Neuroprotective role of estrogens: relationship with insulin/IGF-1 signaling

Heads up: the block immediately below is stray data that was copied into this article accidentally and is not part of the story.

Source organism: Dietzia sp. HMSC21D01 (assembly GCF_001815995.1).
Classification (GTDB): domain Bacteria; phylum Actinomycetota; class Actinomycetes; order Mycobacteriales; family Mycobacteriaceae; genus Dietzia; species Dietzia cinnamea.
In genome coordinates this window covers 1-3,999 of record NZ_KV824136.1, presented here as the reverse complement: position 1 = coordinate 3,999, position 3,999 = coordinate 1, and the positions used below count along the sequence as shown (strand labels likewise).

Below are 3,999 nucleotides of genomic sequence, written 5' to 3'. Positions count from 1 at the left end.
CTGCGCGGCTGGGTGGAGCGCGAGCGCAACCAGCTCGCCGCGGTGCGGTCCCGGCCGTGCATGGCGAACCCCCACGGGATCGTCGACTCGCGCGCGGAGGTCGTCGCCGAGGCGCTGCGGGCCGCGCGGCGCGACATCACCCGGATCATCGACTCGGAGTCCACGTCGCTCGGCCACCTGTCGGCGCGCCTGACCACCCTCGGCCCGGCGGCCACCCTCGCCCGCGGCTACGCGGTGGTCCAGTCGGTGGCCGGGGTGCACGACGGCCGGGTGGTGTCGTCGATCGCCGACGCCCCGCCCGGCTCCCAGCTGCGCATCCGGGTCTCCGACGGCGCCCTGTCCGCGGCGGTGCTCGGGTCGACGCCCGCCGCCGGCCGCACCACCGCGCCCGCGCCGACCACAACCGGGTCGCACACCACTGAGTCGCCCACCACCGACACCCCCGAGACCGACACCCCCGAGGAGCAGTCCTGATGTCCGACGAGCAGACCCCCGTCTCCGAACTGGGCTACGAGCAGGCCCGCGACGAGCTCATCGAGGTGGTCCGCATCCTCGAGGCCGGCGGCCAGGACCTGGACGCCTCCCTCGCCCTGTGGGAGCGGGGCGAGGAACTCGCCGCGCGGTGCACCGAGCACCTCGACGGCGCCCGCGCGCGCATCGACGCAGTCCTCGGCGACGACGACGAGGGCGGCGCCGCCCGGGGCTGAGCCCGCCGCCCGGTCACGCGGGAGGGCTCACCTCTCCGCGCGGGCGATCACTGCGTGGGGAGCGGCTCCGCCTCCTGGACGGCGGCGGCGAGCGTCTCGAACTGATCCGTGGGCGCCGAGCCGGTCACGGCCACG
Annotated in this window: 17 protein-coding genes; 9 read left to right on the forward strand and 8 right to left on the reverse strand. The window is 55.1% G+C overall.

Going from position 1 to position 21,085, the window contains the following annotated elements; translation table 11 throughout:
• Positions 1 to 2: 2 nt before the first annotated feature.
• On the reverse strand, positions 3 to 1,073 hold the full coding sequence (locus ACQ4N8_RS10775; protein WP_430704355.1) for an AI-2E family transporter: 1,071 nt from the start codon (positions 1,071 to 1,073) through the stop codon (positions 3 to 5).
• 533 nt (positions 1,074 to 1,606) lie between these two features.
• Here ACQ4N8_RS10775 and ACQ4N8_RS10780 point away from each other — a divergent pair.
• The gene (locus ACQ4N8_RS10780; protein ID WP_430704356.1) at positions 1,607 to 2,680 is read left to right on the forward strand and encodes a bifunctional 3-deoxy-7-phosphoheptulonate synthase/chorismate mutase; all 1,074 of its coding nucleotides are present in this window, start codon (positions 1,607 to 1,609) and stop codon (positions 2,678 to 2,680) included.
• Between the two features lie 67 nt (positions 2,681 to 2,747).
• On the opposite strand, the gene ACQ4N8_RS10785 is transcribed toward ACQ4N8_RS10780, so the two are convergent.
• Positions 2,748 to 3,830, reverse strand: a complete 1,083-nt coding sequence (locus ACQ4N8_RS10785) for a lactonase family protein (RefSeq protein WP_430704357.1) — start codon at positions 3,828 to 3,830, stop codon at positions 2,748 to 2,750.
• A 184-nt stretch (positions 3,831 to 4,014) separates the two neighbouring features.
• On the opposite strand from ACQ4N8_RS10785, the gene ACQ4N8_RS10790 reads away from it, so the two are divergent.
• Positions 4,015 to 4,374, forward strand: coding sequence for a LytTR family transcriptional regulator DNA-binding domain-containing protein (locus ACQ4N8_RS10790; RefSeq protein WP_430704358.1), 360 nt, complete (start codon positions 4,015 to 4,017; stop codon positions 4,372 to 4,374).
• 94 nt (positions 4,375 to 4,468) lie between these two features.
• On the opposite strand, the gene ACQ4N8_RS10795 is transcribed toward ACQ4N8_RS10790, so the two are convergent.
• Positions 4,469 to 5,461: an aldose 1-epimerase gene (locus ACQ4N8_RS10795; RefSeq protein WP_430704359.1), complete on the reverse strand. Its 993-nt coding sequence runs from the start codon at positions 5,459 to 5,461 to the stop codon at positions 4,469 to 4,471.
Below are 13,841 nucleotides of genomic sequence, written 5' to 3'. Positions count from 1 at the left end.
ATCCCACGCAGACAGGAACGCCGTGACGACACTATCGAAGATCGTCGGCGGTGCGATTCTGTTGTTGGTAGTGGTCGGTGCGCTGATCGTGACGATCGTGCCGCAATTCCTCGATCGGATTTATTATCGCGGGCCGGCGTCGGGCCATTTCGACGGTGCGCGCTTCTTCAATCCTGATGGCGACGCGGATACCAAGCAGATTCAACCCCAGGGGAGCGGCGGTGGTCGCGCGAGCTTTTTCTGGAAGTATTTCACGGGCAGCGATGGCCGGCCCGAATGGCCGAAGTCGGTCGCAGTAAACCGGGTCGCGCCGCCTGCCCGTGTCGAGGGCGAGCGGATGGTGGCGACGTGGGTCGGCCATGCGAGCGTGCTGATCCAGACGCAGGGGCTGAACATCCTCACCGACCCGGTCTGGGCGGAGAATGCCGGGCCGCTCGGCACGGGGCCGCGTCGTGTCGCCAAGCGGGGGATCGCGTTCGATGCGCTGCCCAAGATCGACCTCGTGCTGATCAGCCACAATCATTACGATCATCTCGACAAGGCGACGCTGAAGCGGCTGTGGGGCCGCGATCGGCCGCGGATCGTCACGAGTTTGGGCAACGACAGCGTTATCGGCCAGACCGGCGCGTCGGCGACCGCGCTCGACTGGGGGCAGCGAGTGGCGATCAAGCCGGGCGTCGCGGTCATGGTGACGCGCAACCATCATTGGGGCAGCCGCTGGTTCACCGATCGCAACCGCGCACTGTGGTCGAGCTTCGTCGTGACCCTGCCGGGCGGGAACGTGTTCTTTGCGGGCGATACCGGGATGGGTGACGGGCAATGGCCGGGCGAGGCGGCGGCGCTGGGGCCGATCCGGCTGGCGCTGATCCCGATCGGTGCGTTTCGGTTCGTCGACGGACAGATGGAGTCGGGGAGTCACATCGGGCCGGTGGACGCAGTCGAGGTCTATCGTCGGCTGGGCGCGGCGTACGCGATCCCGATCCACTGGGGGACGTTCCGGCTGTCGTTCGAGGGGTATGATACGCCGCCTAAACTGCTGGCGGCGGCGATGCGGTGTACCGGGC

Postmenopausal women have an elevated risk of developing a neurodegenerative disease. These clinical observation supported by basic research, suggest that estrogens are neuroprotective. Insulin resistance represents an independent factor in the etiology of age-associated disease and metabolic syndrome should be considered as a contributing factor to the higher post-menopausal vulnerability to neurological disorders. Elucidating the relationship between insulin resistance associated with aging in females, and the cross-talk between estradiol, insulin, and insulin-like growth factor (IGF-1) signaling pathways, will lead to a more complete understanding of the mechanism underlying estradiol-mediated neuroprotection. In past decades, estrogen replacement therapy (ERT) was commonly used as a palliative therapy during menopause, but the mid-term and long-term effects of estrogen as possible promoters of breast cancer and the increased risk of coronary illness or stroke, has limited current usage. A deeper understanding of the molecular mechanisms common to all forms of neurodegenerative diseases may hasten the development of protective strategies against chronic age-related deterioration and acute illness, ultimately providing a better quality of life for the elderly.